MRI Detects Breast Cancer Missed by Mammography in High-Risk Women

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By Serena Gordon
HealthDay Reporter
Monday, May 7, 2007; 12:00 AM

WEDNESDAY, March 28 (HealthDay News) -- Women who have already been diagnosed with breast cancer should have a magnetic resonance imaging (MRI) scan of the other breast in addition to mammography. Doing so may help doctors find a small number of cancer cases missed by mammography, a new study reports.

The study found that MRI scans picked up 3 percent of cancers missed by mammography alone in women who had already been diagnosed with cancer in one breast.

"The results of this study will lead to changes in practice," said Dr. Etta Pisano, one of the study's authors, and director of the Biomedical Research Imaging Center at the University of North Carolina at Chapel Hill School of Medicine. "While this study does not suggest that MRI supplants mammography, I think what will end up happening is that all women with breast cancer will end up getting MRI" if they've had a normal mammography.

In fact, the American Cancer Society issued new guidelines Wednesday that recommend an annual MRI screen in addition to an annual mammography for women at high risk of breast cancer.

But, because the false-positive rate of MRIs was relatively high -- about 11 percent in the new study -- the authors don't recommend MRI as a screening tool for the general population.

For the new study, Pisano and her colleagues performed MRI scans on 969 women who had recently been diagnosed with breast cancer in one breast. Mammography did not detect abnormalities in the other breast of the women.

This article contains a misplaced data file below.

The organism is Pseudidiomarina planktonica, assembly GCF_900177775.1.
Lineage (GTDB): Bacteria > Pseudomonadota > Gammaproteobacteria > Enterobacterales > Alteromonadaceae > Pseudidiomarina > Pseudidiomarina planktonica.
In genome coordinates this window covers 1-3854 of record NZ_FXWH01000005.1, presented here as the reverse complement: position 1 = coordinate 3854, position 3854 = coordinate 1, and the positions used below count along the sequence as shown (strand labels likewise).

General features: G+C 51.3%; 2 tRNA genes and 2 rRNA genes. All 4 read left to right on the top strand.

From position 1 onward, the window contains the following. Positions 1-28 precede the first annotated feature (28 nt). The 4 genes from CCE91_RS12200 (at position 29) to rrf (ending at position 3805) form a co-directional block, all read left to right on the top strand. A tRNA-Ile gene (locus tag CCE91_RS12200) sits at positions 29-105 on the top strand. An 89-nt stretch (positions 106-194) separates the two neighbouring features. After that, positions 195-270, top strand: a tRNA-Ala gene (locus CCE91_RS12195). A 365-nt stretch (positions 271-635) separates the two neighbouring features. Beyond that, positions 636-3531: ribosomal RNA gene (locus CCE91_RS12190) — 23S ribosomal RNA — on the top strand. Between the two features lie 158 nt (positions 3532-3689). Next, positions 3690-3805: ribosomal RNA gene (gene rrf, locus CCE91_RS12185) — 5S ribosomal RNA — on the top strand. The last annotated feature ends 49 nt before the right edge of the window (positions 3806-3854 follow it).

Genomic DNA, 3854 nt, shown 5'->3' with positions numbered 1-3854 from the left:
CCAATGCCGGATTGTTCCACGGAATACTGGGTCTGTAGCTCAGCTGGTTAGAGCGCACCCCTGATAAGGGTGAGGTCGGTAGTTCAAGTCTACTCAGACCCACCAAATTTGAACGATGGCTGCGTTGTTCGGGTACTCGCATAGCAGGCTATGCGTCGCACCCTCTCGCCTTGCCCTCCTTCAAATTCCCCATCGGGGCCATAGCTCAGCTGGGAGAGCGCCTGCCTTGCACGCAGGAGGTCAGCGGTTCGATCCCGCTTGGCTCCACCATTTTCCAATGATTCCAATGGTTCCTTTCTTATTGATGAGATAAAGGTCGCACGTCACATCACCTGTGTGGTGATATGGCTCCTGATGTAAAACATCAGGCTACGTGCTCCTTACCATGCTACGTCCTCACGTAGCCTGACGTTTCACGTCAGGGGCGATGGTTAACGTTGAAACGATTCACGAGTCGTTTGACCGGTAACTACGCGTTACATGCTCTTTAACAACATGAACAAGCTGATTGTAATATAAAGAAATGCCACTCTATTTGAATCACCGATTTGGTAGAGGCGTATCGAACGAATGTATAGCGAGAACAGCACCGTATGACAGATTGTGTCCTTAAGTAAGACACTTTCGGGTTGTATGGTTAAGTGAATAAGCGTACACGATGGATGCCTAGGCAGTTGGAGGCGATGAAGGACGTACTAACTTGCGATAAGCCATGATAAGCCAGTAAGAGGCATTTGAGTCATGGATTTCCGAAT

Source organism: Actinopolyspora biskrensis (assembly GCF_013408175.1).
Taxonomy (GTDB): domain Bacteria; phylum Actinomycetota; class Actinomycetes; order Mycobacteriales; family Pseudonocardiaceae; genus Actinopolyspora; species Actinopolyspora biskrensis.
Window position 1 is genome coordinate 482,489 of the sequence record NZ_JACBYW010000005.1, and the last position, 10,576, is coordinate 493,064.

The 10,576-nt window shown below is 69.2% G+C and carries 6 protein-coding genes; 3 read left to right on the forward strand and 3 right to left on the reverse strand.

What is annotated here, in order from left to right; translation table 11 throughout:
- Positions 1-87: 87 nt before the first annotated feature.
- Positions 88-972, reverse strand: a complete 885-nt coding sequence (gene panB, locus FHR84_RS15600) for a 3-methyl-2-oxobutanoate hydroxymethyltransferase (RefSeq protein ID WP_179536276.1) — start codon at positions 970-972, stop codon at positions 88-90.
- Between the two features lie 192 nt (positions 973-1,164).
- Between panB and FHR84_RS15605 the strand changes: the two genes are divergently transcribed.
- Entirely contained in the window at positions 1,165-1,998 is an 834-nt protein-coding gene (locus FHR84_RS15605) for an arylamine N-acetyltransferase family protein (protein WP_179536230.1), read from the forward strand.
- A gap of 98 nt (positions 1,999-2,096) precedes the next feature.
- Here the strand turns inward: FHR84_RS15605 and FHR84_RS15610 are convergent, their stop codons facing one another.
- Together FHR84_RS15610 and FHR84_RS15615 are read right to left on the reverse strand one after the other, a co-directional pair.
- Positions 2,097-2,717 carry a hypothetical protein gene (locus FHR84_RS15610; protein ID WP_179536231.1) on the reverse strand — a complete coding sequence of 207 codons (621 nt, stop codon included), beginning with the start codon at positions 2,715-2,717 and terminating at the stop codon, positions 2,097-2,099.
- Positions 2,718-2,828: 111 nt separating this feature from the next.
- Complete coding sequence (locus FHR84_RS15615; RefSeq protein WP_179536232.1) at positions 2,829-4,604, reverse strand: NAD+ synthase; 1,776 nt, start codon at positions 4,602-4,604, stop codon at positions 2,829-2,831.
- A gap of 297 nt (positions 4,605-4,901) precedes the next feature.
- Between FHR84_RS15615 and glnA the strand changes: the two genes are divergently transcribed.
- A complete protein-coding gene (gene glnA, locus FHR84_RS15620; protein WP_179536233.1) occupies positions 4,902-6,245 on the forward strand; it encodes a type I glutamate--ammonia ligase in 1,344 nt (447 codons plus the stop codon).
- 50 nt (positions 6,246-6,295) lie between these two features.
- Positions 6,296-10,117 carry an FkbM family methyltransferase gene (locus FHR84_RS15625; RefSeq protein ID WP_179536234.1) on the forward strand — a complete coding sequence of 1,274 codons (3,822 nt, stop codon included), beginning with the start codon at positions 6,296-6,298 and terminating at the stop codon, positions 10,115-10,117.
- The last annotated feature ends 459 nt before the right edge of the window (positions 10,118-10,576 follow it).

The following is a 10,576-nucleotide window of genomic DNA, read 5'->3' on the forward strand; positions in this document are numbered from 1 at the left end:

One hundred and twenty-one women had positive MRI findings, meaning they had suspected cancer in the other breast. Biopsies were done to confirm the cancer diagnosis.

Of those women, 30 were found to have cancer in the second breast -- cancers that hadn't been detected with mammography.

But, the test wasn't perfect. It had a false-positive rate of 10.9 percent.

"The costs of false-positives have to be weighed against the cost of missing a cancer," explained Pisano, adding that for women who've already been diagnosed with breast cancer, the additional knowledge gained from the MRI outweighs the false-positive risk.

"For these women, because they're at such high-risk, everything is worrisome. You really want to know that you're going to give them cancer therapy once, rather than twice," she said.

The results are published in the March 29 issue of theNew England Journal of Medicine.


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